Tuesday 29 November
Cambodia urged to drop charges against Boeung Kak Lake activists
Cambodian authorities must drop politically-motivated charges against four women involved in peaceful protests about the situation at Boeung Kak Lake in Phnom Penh, where almost 20,000 people have been forcibly evicted since 2008, Amnesty International said today.
Bo Chhorvy, Heng Mom, Kong Chantha and community leader Tep Vanny — were charged with “obstructing public officials” and “insult” – crimes that carry hefty fines and prison sentences of up to one year.
Police and security officials used excessive force to break up Monday’s protest involving about 50 women outside a government building in the Cambodian capital. At least six demonstrators were injured and two reportedly attempted suicide.
Women have been at the forefront of a campaign to halt the eviction of families to make way for development around the Boeung Kak Lake area in heart of Phnom Penh. Peaceful protests take place regularly.
“Cambodian authorities must stop targeting activists who are peacefully defending their communities’ rights,” said Sam Zarifi, director of Amnesty International’s Asia-Pacific Programme.
“The politically-motivated charges against Tep Vanny and the other women, used in an attempt to silence legitimate protest, must be dropped. Authorities must immediately halt the use of excessive force against peaceful protestors.”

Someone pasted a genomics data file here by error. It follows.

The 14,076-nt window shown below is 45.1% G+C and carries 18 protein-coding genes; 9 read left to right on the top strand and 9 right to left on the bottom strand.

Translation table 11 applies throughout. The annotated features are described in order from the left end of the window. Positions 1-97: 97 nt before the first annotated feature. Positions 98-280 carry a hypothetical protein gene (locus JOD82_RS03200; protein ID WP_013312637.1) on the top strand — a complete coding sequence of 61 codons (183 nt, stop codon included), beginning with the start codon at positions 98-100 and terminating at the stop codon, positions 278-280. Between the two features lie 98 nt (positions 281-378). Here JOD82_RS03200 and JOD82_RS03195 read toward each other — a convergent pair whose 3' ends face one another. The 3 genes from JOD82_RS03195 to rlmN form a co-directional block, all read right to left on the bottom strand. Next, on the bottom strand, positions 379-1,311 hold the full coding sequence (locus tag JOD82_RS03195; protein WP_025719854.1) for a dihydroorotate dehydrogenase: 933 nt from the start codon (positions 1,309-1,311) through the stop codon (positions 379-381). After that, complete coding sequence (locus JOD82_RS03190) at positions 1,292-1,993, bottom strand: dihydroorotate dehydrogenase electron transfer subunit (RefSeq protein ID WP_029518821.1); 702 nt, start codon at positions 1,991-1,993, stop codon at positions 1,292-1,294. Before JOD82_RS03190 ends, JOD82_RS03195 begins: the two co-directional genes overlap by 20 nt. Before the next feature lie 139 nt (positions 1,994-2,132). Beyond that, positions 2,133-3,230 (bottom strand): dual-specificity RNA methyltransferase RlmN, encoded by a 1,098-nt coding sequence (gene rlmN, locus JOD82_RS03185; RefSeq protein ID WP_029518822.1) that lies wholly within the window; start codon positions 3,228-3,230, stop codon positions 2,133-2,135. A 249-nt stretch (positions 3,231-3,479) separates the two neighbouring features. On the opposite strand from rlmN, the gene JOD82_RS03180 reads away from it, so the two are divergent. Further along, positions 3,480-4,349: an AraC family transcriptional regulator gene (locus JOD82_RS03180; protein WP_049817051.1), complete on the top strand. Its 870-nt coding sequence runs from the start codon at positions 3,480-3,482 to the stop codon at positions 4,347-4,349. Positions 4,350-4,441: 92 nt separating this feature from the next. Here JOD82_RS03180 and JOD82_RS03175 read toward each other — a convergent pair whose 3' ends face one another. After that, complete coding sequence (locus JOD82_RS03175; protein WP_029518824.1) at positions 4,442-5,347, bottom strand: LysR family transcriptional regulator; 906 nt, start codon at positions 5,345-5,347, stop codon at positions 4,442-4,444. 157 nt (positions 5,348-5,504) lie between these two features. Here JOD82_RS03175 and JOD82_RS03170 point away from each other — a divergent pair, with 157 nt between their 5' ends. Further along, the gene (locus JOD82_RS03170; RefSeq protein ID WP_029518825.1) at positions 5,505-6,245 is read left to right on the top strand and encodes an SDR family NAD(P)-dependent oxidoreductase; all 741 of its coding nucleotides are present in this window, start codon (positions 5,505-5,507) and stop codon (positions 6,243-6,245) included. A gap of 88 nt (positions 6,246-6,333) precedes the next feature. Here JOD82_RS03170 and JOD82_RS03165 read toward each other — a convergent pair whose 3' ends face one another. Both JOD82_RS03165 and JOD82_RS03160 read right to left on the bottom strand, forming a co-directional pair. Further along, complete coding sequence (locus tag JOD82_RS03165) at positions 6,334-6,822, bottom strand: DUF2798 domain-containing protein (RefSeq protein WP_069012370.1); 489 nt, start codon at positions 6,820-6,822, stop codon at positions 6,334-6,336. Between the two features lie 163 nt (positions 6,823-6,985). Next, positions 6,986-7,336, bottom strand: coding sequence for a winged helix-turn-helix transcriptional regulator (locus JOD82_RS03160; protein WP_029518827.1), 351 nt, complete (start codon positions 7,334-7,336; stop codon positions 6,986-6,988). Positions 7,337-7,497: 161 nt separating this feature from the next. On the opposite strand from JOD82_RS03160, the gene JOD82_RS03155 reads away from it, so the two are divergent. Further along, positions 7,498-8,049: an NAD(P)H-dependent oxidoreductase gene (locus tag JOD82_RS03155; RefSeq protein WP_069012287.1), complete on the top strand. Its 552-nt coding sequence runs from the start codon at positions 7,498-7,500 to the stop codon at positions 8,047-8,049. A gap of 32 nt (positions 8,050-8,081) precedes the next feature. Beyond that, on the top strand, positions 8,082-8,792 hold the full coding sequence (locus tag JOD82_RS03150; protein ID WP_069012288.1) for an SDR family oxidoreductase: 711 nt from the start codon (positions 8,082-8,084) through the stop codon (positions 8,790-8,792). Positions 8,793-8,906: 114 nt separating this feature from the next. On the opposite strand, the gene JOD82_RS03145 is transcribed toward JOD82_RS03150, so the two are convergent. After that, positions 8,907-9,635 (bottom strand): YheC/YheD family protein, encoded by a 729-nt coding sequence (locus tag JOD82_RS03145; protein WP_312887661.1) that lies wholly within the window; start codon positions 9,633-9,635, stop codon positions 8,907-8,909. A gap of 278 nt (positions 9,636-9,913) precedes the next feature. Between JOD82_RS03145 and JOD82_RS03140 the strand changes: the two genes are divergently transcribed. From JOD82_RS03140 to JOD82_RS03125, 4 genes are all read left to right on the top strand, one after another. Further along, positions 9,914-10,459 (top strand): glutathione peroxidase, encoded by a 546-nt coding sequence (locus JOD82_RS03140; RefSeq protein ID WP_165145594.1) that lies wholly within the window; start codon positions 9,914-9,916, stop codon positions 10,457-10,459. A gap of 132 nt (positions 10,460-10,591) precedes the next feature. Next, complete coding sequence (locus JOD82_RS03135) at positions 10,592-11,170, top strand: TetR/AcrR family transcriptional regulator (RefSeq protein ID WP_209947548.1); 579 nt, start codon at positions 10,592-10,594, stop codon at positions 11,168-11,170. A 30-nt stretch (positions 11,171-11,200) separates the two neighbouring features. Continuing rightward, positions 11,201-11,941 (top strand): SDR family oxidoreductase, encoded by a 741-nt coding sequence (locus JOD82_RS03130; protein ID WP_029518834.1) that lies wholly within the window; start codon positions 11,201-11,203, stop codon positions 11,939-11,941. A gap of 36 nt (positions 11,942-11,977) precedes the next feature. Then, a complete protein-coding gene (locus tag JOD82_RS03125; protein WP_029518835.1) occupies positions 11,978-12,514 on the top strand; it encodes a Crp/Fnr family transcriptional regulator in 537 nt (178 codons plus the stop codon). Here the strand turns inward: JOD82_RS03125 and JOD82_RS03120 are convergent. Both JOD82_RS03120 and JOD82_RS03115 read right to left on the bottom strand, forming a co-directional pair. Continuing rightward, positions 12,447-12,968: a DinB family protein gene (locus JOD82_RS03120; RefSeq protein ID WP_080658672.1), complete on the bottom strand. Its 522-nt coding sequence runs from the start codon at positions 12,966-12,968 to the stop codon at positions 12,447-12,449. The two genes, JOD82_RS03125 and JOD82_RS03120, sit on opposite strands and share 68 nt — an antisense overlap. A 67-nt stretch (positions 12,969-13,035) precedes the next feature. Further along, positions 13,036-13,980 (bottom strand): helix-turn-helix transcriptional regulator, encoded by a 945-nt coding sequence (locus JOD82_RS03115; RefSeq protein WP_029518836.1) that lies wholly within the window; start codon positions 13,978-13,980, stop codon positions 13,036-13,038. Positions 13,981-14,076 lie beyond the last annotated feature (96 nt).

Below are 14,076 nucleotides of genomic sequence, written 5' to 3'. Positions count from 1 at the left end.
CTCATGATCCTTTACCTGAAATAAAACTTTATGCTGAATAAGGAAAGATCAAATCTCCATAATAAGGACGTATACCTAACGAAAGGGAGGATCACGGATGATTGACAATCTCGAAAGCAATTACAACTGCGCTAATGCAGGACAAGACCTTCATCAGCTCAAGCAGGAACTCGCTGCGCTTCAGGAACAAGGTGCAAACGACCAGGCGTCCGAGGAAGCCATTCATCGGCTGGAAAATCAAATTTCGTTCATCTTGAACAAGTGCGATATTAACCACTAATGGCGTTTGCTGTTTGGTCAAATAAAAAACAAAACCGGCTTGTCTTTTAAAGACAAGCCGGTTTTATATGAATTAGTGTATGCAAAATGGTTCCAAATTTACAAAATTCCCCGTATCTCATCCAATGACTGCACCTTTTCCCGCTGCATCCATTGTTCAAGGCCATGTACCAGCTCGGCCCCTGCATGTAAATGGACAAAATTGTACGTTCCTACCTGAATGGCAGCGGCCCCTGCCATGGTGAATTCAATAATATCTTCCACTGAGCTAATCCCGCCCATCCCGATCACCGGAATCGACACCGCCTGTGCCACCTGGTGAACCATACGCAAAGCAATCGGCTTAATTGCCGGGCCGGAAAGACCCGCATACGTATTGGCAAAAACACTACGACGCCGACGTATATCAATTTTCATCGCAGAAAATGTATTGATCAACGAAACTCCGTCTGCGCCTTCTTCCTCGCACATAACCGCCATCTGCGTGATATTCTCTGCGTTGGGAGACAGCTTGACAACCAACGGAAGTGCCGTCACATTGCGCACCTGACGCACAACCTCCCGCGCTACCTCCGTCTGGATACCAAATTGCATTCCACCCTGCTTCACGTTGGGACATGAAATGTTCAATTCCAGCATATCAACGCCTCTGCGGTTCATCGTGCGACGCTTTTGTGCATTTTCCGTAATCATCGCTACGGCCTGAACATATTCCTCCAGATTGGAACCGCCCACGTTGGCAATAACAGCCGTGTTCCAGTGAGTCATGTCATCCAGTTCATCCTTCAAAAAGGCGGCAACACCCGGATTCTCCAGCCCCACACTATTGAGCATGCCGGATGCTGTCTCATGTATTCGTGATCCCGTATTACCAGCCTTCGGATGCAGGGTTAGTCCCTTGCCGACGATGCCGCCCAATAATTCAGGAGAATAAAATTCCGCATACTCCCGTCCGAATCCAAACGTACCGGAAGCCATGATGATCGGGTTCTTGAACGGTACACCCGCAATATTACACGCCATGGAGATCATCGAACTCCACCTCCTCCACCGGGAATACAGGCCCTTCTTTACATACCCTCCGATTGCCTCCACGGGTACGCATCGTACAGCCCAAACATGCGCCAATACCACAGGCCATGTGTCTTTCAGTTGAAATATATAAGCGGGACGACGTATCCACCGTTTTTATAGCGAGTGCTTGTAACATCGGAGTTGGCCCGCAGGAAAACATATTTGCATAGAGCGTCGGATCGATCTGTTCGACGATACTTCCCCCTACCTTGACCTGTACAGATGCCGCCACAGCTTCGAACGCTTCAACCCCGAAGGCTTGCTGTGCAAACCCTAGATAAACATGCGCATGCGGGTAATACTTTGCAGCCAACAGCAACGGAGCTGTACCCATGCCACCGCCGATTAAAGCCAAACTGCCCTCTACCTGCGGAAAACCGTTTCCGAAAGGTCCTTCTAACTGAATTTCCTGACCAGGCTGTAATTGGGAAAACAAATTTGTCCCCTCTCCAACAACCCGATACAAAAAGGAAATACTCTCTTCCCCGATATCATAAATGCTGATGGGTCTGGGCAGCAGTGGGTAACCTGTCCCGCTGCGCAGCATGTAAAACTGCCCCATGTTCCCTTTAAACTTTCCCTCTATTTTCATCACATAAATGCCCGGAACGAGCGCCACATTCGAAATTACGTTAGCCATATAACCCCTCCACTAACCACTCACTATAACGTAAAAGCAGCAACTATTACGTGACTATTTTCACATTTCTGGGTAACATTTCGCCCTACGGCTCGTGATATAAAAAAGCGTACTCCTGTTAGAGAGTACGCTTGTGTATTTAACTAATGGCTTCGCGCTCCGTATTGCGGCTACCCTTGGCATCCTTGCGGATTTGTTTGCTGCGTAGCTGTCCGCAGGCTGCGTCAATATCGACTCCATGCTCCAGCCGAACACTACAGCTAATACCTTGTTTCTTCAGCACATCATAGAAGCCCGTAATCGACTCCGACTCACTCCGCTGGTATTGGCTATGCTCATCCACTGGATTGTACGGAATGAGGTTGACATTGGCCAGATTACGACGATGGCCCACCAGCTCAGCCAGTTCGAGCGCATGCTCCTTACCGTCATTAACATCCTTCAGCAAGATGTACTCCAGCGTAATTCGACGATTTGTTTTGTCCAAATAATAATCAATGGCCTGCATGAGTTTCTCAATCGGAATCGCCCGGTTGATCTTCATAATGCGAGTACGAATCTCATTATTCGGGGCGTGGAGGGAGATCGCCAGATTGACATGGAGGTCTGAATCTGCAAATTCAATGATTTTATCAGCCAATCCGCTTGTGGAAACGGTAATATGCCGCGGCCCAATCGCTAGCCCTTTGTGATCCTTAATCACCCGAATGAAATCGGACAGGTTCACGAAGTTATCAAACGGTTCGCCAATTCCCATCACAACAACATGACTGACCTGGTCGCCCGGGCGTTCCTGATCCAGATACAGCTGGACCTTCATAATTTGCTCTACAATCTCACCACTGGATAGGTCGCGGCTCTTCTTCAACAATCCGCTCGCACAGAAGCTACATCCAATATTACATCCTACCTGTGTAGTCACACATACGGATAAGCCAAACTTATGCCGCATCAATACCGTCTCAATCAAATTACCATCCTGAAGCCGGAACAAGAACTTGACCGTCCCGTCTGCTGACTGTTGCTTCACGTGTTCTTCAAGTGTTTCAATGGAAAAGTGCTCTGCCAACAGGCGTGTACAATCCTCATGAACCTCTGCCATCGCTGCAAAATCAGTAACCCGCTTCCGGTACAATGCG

The four women spent Monday night in police detention in Phnom Penh and were denied full access to lawyers and medical care. Today they were charged and released under court supervision.
“The authorities’ decision to charge the four women reflects a worrying trend in Cambodia, where the space for legitimate public debate is narrowing,” said Sam Zarifi.
“Those seeking to peacefully claim their rights and voice their concerns are finding it increasingly harder to do so. Such a trend has worrying implications for the peaceful development of the country,” said Sam Zarifi.
In 2007, the Cambodian government granted the Boeung Kak Lake area, through a land concession, to a private development company, Shukaku. Many of the 4,000 families that lived around the lake have been forcibly evicted.
Authorities announced in August that the 779 families that remained near the late would be allotted 12.44 hectares for development.
However, a number of families were excluded from this arrangement, and the homes of eight families were destroyed in September 2011. Meanwhile, the process of granting land in the onsite development area has stalled.
For Amnesty International’s recent report in forced eviction in Cambodia –
Eviction and Resistance: Five women tell their stories please see: http://www.amnesty.org/en/library/info/ASA23/007/2011/en